Most of the 1.4 million lots exist in multi-storey car parks and a significant number of them are underground.
While GPS maps allow AVs to navigate to their destinations using street addresses, it is near impossible, for example, for a robotaxi to navigate to the third floor of a multi-storey car park in an industrial building to pick up passengers, or for an autonomous truck to find its way to the loading-unloading bays in the basement of Suntec City.
This “last mile”, or more aptly “last metre”, gap must be plugged before AVs can smoothly and reliably bring passengers and goods from origin to destination.
Multi-storey car parks represent one specific, and major, roadblock for AVs in this research gap that we are addressing. The broader issues pertain to picking up and dropping off commuters and goods within the boundaries of a building site and under shelter. The situation becomes more challenging where there are multiple pick-up and drop-off locations within a site and where these locations are in-building or sheltered.
Beyond Singapore, we foresee that major capital cities around the world, such as Hong Kong, Tokyo, Shanghai, Sydney and New York, would need these roadblocks cleared before driverless taxis and trucks can be widely deployed.
As for new buildings on the drawing board today, architects and property developers might consider that buildings completed in five to seven years’ time would do well to have AV-friendly provisions.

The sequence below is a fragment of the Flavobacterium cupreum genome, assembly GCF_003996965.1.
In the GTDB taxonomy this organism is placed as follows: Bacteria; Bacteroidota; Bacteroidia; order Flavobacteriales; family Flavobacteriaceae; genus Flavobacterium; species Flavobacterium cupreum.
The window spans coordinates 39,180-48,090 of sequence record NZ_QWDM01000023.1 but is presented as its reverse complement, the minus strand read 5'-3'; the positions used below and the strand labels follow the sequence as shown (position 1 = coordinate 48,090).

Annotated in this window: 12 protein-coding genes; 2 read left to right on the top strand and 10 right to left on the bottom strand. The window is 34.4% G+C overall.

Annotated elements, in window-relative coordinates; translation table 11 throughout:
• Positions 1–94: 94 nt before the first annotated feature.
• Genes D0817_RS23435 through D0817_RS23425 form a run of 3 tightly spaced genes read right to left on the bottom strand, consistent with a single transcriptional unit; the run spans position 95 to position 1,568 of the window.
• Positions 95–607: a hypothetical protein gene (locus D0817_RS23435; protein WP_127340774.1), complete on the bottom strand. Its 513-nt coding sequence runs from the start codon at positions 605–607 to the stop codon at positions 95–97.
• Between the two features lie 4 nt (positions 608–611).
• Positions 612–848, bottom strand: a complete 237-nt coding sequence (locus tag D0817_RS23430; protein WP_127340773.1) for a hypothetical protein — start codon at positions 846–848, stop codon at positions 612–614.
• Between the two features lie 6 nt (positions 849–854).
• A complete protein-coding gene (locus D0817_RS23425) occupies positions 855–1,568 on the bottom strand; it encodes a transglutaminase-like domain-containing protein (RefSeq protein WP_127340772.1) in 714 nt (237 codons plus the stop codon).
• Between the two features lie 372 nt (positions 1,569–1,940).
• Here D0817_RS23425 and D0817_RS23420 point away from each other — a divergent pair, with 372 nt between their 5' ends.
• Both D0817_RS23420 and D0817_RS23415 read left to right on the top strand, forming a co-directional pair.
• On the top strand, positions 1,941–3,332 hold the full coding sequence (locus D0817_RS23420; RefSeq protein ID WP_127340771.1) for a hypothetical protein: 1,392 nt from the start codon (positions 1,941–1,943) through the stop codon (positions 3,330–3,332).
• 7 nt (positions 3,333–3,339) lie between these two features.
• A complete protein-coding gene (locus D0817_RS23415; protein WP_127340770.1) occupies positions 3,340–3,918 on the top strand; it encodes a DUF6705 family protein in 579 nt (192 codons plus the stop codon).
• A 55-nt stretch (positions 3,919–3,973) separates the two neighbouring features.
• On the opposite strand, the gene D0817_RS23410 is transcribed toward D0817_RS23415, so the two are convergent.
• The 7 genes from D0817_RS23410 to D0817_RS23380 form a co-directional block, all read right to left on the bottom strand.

Some features of AV-friendly buildings include more compact parking lots (as driverless cars do not need to have their doors opened within the lots), expanded taxi stands to cater for a higher volume of pick-up and drop-off, and extensive provisions for re-purposing of car parks for other uses once robotaxis have reduced vehicle ownership and car park utilisation.
Embracing AV in our transportation mix will enable us to realise our car-lite ambitions within the next 20 years and make our public transportation system more affordable and more efficient.
However, there is a lot more work to be done before Singapore’s built environment can be AV-friendly.
While research has been conducted in Singapore on software, hardware, and artificial intelligence for AVs, more exploration is required beyond scientific and engineering research.
For example, we should examine the social benefits and harms that may arise, consider the potential investment costs versus financial rewards and economic risks, and review the legal and policy support needed for multiple stakeholders.
We also need to consider if there might be negative environmental effects that could lead to undesirable outcomes. Given that our society is ageing, perhaps a multi-year longitudinal survey of commuters and industry participants could be undertaken to guide policymakers and urban planners.
Supported by a wider set of research, we can better prepare our transportation system and urban landscape to welcome AVs as an extra option in our mobility mix. The potential negatives arising from the use of AVs could be anticipated and mitigated with better research and planning.
Singapore can and should take advantage of the benefits of AVs by adopting the technology sooner rather than later. To do so however, we must close the gap of the “last metre” between AVs and the built environment. Let’s zoom ahead.
Ku Swee Yong is a post-graduate researcher from the Singapore University of Social Sciences and Dr Sheila Conejos is the Head of Master of Built Environment Programme at the same institute.
This commentary is the final piece in a three-part series on autonomous vehicles and how Singapore might benefit from the advantages that this new technology could bring. The first piece looked at whether Singapore is ready to have driverless cars on its roads, while the second piece discussed what cities can do to clear the roadblocks for a smoother roll-out of autonomous vehicles.